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Customer Expectations: Set and Met in 15 Steps

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Setting and meeting customer expectations is a complicated, multi-step process that begins before the first contact and continues all throughout the customer relationship, and requires the commitment …

Setting and meeting customer expectations is a complicated, multi-step process that begins before the first contact and continues all throughout the customer relationship, and requires the commitment of everyone in an organization.

Published in: Business, Education

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  • 1. Set and Met in 15 Steps Customer Expectations
  • 2. Strategic Alignment
  • 3. Copyright © 2015 The Plum Group, Inc www.plumvoice.com We  have  to  let  go  a  li,le  to  truly  hear  our   customers.  We  can’t  control  them— humans  can’t  control  one  another—we   can  only  help  them.     Listen and Hear1
  • 4. Copyright © 2015 The Plum Group, Inc www.plumvoice.com Yahoo  CEO  Marissa  Mayer  is  known  for   being  acAve  on  social  media,  addressing   her  customers’  concerns  personally.  She   shows  employees  what  to  do  and  how  to   do  it.     Set Culture with Leaders2
  • 5. Copyright © 2015 The Plum Group, Inc www.plumvoice.com The  only  way  to  really  know  our  own   products  and  services  is  to  use  them  as  our   customers  do—to  see  what  they   experience  and  need.   Put the Shoe on the Other Foot3
  • 6. Copyright © 2015 The Plum Group, Inc www.plumvoice.com Virgin  founder  Richard  Branson  says  we   need  to  set  our  customers’  expectaAons   realisAcally.  Keeping  them  conservaAve   enables  us  to  consistently  meet  those   expectaAons  or  even  exceed  them.   Keep Expectations Realistic4
  • 7. Copyright © 2015 The Plum Group, Inc www.plumvoice.com Our  customers’  view  of  us  is  probably   different  from  what  we  think  it  is.  To  align   those  views,  we  have  to  set  companywide   goals  and  make  sure  everyone  knows  how   to  achieve  them  on  a  daily  basis.     Align Strategy and Reality5
  • 8. Copyright © 2015 The Plum Group, Inc www.plumvoice.com To  understand  our  own  marketplace,  we   have  to  know  what  all  the  players  are   doing.  We  don’t  have  to  copy  them,  but   we  have  to  know  what  they’re  doing.   Keep an Eye on the Other Guys6
  • 9. Customer Interactions
  • 10. Copyright © 2015 The Plum Group, Inc www.plumvoice.com Natural  helpers  don’t  need  a  lot  of   instrucAon—they  come  with  emoAonal   intelligence  and  communicaAon  skills   hardwired.  Hire  them  and  empower  them   to  help  customers.   Recruit the ‘Naturals’7
  • 11. Copyright © 2015 The Plum Group, Inc www.plumvoice.com The  sales  interacAon  is  too  late.  We  have   to  influence  our  customers’  expectaAons   where  they  germinate:  our  website,  social   media,  adverAsing,  emails,  texts,  phone   calls  and  user  forums.     Set Expectations Early8
  • 12. Copyright © 2015 The Plum Group, Inc www.plumvoice.com Trust  is  vital  to  any  interacAon.  We  have  to   say  what  we  mean  and  mean  what  we  say   (i.e.,  deliver  on  our  promises).  We  also   have  to  be  empatheAc  and  transparent,   especially  when  emoAons  come  into  play.     Be Trustworthy9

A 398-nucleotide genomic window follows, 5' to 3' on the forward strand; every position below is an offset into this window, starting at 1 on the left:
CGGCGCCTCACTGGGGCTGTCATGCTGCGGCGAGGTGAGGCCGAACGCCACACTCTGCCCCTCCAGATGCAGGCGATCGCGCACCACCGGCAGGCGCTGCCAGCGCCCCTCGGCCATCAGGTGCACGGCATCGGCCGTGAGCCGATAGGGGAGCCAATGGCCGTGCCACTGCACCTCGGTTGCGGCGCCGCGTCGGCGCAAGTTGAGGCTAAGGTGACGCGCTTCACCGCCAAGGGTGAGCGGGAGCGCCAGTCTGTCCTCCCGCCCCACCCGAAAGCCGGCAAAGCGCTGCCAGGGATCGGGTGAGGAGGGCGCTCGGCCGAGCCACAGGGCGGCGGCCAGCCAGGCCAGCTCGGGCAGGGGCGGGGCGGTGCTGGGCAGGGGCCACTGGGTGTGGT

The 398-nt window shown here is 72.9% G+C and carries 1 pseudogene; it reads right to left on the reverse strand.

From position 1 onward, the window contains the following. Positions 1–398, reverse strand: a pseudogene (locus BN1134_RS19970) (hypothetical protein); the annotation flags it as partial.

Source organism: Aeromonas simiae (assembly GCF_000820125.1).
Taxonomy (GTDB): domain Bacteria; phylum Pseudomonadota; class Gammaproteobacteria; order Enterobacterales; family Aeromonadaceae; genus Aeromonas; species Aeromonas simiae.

• 13. Copyright © 2015 The Plum Group, Inc www.plumvoice.com Consumers  are  evolving—they  want  us  to   help  them,  not  sell  to  them.  Tutorials  on   our  products  and  services  enable   customers  to  learn  about  what  we  sell  and   how  it  works  on  their  own.   Educate Customers10
  • 14. Copyright © 2015 The Plum Group, Inc www.plumvoice.com With  so  many  ways  to  follow  up—social   media,  email,  text,  phone,  automated   voice—there’s  really  no  excuse.  We  all   appreciate  high-­‐touch  service.   Stay in Touch11
  • 15. Copyright © 2015 The Plum Group, Inc www.plumvoice.com Where  our  customers  are,  talking  about  us   right  now,  possibly.  If  we’re  not  there,  we   can’t  add  to  the  discussion  about  us.   Meanwhile,  Marissa  Mayer  is  on  social.   Be Active on Social Media12
  • 16. Copyright © 2015 The Plum Group, Inc www.plumvoice.com Feedback  is  how  we  learn  about  our   shortcomings  and  improve  our  products   and  services.  We  have  to  make  it  easy  for   customers  to  provide  feedback,  through   every  touch  point—social  media,  our   website,  our  automated  voice  system,  et   cetera.   Engage at Every Touch Point13
  • 17. Copyright © 2015 The Plum Group, Inc www.plumvoice.com According  to  customer  service  guru  Adrian   Swinscoe,  asking  “for  someone’s  opinion   and  then  not  doing  anything  substanAal   with  it  or  not  telling  them  what  [we]  are   going  to  do  following  their  input”  is  like   not  asking  them  in  the  first  place.   Employ What You Learn14
  • 18. Copyright © 2015 The Plum Group, Inc www.plumvoice.com If  we  don’t  give  respondents  updates  on   what  we’re  doing  with  their  feedback,   we’re  not  engaging  them.  They  don’t  see   the  result  of  their  effort.  In  effect,  we’re   telling  them,  by  omission,  that  we  don’t   value  them.     Provide Feedback on Their Feedback15
  • 19. www.plumvoice.com!